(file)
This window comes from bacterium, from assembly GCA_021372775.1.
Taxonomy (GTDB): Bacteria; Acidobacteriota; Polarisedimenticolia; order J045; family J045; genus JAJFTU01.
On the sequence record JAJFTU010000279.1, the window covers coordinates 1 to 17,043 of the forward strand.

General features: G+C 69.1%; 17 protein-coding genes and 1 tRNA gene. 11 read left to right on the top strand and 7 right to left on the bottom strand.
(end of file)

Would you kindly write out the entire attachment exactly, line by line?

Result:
This window comes from bacterium, from assembly GCA_021372775.1.
Taxonomy (GTDB): Bacteria; Acidobacteriota; Polarisedimenticolia; order J045; family J045; genus JAJFTU01.
On the sequence record JAJFTU010000279.1, the window covers coordinates 1 to 17,043 of the forward strand.

General features: G+C 69.1%; 17 protein-coding genes and 1 tRNA gene. 11 read left to right on the top strand and 7 right to left on the bottom strand.